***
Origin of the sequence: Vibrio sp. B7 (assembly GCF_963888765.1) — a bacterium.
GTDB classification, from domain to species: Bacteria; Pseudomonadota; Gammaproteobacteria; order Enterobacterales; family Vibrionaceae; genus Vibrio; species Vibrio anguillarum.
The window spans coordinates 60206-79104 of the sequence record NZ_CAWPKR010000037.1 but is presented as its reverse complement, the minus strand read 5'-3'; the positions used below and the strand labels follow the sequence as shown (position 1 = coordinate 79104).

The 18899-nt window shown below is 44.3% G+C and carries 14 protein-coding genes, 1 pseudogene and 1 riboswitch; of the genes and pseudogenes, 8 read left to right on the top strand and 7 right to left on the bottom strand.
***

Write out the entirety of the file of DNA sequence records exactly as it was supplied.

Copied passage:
Origin of the sequence: Vibrio sp. B7 (assembly GCF_963888765.1) — a bacterium.
GTDB classification, from domain to species: Bacteria; Pseudomonadota; Gammaproteobacteria; order Enterobacterales; family Vibrionaceae; genus Vibrio; species Vibrio anguillarum.
The window spans coordinates 60206-79104 of the sequence record NZ_CAWPKR010000037.1 but is presented as its reverse complement, the minus strand read 5'-3'; the positions used below and the strand labels follow the sequence as shown (position 1 = coordinate 79104).

The 18899-nt window shown below is 44.3% G+C and carries 14 protein-coding genes, 1 pseudogene and 1 riboswitch; of the genes and pseudogenes, 8 read left to right on the top strand and 7 right to left on the bottom strand.